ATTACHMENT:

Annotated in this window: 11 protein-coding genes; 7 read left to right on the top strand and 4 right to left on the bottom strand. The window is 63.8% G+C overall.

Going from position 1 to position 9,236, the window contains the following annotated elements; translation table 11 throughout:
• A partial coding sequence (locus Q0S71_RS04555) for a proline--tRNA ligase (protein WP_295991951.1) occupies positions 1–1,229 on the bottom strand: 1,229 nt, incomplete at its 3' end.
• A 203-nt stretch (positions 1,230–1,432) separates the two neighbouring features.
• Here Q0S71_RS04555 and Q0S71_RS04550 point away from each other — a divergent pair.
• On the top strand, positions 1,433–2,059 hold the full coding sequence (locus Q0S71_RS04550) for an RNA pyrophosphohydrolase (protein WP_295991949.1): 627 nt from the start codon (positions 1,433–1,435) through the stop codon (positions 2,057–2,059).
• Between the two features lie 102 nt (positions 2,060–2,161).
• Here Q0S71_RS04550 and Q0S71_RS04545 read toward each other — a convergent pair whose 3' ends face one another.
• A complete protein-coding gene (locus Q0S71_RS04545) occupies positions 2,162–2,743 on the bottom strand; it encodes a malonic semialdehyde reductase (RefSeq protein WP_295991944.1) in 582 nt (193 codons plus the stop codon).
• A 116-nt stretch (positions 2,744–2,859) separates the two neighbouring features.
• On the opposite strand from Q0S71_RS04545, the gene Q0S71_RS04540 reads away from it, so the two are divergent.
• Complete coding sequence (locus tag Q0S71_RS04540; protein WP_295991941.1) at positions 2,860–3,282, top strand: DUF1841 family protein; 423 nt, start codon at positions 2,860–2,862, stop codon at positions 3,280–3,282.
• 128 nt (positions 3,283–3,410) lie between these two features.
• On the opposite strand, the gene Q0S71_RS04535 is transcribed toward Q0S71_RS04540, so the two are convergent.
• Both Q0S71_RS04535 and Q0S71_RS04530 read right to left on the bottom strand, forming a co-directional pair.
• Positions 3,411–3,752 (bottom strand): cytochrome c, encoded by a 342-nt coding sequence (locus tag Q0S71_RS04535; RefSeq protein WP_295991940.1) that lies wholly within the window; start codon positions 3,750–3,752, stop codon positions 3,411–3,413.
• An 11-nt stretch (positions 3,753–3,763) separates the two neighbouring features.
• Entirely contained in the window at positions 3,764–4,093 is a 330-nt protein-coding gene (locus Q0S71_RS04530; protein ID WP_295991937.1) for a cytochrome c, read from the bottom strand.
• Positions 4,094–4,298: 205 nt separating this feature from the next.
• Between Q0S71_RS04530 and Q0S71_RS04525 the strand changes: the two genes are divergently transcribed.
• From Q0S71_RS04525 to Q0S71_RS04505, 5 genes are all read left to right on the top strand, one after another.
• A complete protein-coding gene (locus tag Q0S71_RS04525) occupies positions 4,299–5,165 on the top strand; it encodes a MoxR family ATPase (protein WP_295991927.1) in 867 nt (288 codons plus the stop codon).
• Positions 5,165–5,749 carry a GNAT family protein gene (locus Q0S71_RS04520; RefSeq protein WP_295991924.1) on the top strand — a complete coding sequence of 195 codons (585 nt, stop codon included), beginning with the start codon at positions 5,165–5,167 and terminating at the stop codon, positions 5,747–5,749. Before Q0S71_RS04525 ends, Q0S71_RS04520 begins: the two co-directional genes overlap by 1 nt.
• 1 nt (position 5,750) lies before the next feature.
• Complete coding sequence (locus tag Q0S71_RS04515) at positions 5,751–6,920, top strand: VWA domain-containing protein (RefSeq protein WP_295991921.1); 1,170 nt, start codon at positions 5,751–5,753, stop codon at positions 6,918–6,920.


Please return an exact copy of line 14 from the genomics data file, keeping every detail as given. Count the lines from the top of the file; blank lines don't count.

• On the opposite strand, the gene Q0S71_RS04535 is transcribed toward Q0S71_RS04540, so the two are convergent.